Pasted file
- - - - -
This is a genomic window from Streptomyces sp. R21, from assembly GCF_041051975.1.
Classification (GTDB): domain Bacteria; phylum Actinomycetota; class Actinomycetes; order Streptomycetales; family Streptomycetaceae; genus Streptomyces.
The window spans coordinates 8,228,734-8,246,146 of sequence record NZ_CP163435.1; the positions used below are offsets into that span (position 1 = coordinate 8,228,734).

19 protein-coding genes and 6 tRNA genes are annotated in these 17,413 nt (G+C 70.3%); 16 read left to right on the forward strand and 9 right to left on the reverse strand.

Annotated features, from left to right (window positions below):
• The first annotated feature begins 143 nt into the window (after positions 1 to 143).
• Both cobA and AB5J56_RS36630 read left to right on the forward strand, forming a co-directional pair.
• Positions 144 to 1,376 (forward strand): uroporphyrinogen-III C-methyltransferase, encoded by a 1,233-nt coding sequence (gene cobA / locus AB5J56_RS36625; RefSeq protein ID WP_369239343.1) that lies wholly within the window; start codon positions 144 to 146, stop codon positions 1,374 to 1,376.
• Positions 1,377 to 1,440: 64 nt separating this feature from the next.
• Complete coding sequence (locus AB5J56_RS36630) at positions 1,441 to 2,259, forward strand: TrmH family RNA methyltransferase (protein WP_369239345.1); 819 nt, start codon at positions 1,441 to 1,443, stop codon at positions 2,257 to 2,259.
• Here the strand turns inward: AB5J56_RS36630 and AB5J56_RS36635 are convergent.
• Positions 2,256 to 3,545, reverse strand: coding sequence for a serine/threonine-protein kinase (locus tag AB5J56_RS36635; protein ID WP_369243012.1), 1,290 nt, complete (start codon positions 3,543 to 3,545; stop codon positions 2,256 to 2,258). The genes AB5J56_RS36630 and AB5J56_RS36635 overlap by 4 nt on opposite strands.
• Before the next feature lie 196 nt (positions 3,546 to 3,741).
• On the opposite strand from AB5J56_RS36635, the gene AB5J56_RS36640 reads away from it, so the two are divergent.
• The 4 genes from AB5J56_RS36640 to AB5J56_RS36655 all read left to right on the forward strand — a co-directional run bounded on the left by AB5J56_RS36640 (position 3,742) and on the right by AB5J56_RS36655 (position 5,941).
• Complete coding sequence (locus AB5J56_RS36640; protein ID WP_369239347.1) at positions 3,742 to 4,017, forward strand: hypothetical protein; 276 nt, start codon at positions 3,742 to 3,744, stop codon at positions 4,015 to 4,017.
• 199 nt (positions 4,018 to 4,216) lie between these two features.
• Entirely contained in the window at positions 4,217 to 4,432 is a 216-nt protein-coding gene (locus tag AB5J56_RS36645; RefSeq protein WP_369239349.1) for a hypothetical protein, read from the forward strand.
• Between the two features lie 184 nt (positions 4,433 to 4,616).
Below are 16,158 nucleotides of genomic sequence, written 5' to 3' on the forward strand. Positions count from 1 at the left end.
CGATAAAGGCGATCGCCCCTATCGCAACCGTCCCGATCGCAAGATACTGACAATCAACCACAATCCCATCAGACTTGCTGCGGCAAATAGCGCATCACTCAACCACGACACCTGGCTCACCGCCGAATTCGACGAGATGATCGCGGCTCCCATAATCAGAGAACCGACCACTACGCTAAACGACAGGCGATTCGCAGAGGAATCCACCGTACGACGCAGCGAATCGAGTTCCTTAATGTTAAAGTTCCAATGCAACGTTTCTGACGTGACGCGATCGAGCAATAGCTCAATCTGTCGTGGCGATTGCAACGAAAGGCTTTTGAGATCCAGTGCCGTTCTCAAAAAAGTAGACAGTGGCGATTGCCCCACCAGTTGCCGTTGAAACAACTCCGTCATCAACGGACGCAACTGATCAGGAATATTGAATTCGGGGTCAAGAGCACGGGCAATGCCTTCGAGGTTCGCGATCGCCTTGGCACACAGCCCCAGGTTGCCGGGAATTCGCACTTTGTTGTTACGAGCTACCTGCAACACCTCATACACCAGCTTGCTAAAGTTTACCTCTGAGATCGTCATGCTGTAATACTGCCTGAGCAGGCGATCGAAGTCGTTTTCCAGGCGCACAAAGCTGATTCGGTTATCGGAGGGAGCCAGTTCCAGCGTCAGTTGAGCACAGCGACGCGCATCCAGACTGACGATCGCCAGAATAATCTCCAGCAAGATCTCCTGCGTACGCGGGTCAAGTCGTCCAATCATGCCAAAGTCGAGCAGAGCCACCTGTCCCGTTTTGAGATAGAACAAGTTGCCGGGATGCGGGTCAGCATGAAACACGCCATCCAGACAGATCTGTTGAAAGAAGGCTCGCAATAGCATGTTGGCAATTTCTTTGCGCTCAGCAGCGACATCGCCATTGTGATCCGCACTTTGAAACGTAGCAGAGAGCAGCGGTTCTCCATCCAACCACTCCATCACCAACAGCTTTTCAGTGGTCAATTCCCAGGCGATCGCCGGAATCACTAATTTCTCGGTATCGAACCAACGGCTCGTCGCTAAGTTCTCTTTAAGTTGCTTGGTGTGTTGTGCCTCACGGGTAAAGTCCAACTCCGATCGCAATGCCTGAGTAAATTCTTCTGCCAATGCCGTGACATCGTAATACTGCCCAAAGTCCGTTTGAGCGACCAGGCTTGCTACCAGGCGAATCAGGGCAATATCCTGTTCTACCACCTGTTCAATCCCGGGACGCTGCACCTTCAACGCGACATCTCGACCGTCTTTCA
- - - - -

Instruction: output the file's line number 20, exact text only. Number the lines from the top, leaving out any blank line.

Below are 16,158 nucleotides of genomic sequence, written 5' to 3' on the forward strand. Positions count from 1 at the left end.